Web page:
Review – Optimus Prime #9

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Review – Optimus Prime #9

It’s a short review this week, because I’m avoiding any and all spoilers and it’s hard. See below for a few thoughts about Optimus Prime #9.

Kei Zama and Josh Burcham return this week to give us that awesome, 1980s-G1-comic-book-except-much-better art, with the sepia tones to the whites, heavy saturated blacks, and almost angry slashed lines in the expressions that really match the emotions in this issue. The art makes me a little nostalgic for the old Marvel comics, and I’d dig them out of the box if I didn’t know that they’d never compare to the art here. It’s the best kind of tribute, in that it’s like a more perfect version of what it represents.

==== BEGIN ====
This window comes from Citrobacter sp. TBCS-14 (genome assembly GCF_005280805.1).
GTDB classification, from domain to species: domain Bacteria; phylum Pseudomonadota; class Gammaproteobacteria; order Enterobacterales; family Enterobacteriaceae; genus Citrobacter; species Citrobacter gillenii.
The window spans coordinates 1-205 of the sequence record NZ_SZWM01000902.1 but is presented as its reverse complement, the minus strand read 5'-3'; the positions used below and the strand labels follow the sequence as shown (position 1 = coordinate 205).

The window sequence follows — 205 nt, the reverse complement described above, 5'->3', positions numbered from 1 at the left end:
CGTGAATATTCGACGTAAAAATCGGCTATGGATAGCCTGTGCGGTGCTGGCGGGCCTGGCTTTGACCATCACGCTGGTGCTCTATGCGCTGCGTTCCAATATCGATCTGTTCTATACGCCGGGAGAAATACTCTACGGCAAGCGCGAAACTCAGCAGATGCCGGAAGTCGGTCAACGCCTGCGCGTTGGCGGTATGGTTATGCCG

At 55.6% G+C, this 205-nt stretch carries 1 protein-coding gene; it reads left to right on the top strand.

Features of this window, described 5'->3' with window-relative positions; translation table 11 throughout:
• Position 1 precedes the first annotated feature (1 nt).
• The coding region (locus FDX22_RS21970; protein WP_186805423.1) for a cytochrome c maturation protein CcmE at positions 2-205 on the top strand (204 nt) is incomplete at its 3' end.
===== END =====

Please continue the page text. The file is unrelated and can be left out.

For all that the book is called “Optimus Prime,” we don’t see a lot of him this issue. We only get a few humans too, and only in the first few pages (but I’ve said it before, Kei Zama does a nice job with humans.)

This issue is the story of Sideswipe’s relationship with Sunstreaker, at least on the surface anyway. It’s all the resentment and mistrust and stubborn loyalty boiled down to one chapter. But along the edges it’s also about what the war did to Sideswipe, and what he thinks of Optimus, the Decepticons, and Cybertron. And Arcee, but you’d never get Sideswipe to say anything about her directly. You’d just have to notice all the times he says he ought to be nicer to her, if he was any good at that kind of thing, which he isn’t. Or you’d have to notice that even Sunstreaker couldn’t make him go back to Cybertron, unless Sideswipe could convince himself it was Arcee’s idea anyway.

Beyond that I really can’t review this issue. Anything I say will be a spoiler. Do yourself a favor and pick this issue up, because I think you’ll like it. Not for the reasons you might think, but it was awfully well done.